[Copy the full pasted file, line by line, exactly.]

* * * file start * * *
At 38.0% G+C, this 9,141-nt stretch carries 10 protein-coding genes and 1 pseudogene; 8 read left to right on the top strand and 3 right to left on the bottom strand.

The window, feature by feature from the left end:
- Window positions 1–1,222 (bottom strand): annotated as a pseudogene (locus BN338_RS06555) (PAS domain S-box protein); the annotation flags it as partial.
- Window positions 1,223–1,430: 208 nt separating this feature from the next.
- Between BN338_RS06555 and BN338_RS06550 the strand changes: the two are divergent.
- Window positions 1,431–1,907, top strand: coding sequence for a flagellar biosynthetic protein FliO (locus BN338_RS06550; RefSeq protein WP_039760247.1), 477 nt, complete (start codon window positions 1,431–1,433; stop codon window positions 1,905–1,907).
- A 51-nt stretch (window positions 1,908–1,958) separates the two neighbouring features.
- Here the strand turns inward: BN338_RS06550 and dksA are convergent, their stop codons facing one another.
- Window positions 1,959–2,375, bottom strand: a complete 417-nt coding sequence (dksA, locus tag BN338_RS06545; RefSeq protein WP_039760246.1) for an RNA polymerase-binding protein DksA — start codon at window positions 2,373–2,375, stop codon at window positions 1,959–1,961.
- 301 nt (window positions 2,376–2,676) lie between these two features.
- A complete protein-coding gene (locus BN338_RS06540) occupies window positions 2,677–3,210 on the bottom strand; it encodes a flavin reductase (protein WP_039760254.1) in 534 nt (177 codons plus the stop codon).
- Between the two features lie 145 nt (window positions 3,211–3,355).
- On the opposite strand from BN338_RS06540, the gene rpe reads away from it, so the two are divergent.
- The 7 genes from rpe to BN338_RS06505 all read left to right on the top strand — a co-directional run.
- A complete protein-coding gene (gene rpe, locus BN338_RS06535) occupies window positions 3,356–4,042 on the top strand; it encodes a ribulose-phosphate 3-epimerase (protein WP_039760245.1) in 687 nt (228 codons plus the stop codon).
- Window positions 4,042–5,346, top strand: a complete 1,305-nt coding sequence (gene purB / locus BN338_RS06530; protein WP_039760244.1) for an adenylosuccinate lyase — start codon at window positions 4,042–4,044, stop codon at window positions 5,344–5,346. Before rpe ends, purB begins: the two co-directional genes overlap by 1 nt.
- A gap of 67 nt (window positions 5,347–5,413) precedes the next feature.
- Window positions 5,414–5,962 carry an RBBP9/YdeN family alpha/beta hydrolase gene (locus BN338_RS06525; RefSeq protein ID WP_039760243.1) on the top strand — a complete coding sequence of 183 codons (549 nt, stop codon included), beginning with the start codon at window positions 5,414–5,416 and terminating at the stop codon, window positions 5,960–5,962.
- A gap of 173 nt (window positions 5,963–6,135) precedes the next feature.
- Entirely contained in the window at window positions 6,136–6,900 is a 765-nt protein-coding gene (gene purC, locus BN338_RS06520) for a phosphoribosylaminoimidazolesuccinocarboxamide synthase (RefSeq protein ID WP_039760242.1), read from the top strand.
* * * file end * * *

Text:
At 38.0% G+C, this 9,141-nt stretch carries 10 protein-coding genes and 1 pseudogene; 8 read left to right on the top strand and 3 right to left on the bottom strand.

The window, feature by feature from the left end:
- Window positions 1–1,222 (bottom strand): annotated as a pseudogene (locus BN338_RS06555) (PAS domain S-box protein); the annotation flags it as partial.
- Window positions 1,223–1,430: 208 nt separating this feature from the next.
- Between BN338_RS06555 and BN338_RS06550 the strand changes: the two are divergent.
- Window positions 1,431–1,907, top strand: coding sequence for a flagellar biosynthetic protein FliO (locus BN338_RS06550; RefSeq protein WP_039760247.1), 477 nt, complete (start codon window positions 1,431–1,433; stop codon window positions 1,905–1,907).
- A 51-nt stretch (window positions 1,908–1,958) separates the two neighbouring features.
- Here the strand turns inward: BN338_RS06550 and dksA are convergent, their stop codons facing one another.
- Window positions 1,959–2,375, bottom strand: a complete 417-nt coding sequence (dksA, locus tag BN338_RS06545; RefSeq protein WP_039760246.1) for an RNA polymerase-binding protein DksA — start codon at window positions 2,373–2,375, stop codon at window positions 1,959–1,961.
- 301 nt (window positions 2,376–2,676) lie between these two features.
- A complete protein-coding gene (locus BN338_RS06540) occupies window positions 2,677–3,210 on the bottom strand; it encodes a flavin reductase (protein WP_039760254.1) in 534 nt (177 codons plus the stop codon).
- Between the two features lie 145 nt (window positions 3,211–3,355).
- On the opposite strand from BN338_RS06540, the gene rpe reads away from it, so the two are divergent.
- The 7 genes from rpe to BN338_RS06505 all read left to right on the top strand — a co-directional run.
- A complete protein-coding gene (gene rpe, locus BN338_RS06535) occupies window positions 3,356–4,042 on the top strand; it encodes a ribulose-phosphate 3-epimerase (protein WP_039760245.1) in 687 nt (228 codons plus the stop codon).
- Window positions 4,042–5,346, top strand: a complete 1,305-nt coding sequence (gene purB / locus BN338_RS06530; protein WP_039760244.1) for an adenylosuccinate lyase — start codon at window positions 4,042–4,044, stop codon at window positions 5,344–5,346. Before rpe ends, purB begins: the two co-directional genes overlap by 1 nt.
- A gap of 67 nt (window positions 5,347–5,413) precedes the next feature.
- Window positions 5,414–5,962 carry an RBBP9/YdeN family alpha/beta hydrolase gene (locus BN338_RS06525; RefSeq protein ID WP_039760243.1) on the top strand — a complete coding sequence of 183 codons (549 nt, stop codon included), beginning with the start codon at window positions 5,414–5,416 and terminating at the stop codon, window positions 5,960–5,962.
- A gap of 173 nt (window positions 5,963–6,135) precedes the next feature.
- Entirely contained in the window at window positions 6,136–6,900 is a 765-nt protein-coding gene (gene purC, locus BN338_RS06520) for a phosphoribosylaminoimidazolesuccinocarboxamide synthase (RefSeq protein ID WP_039760242.1), read from the top strand.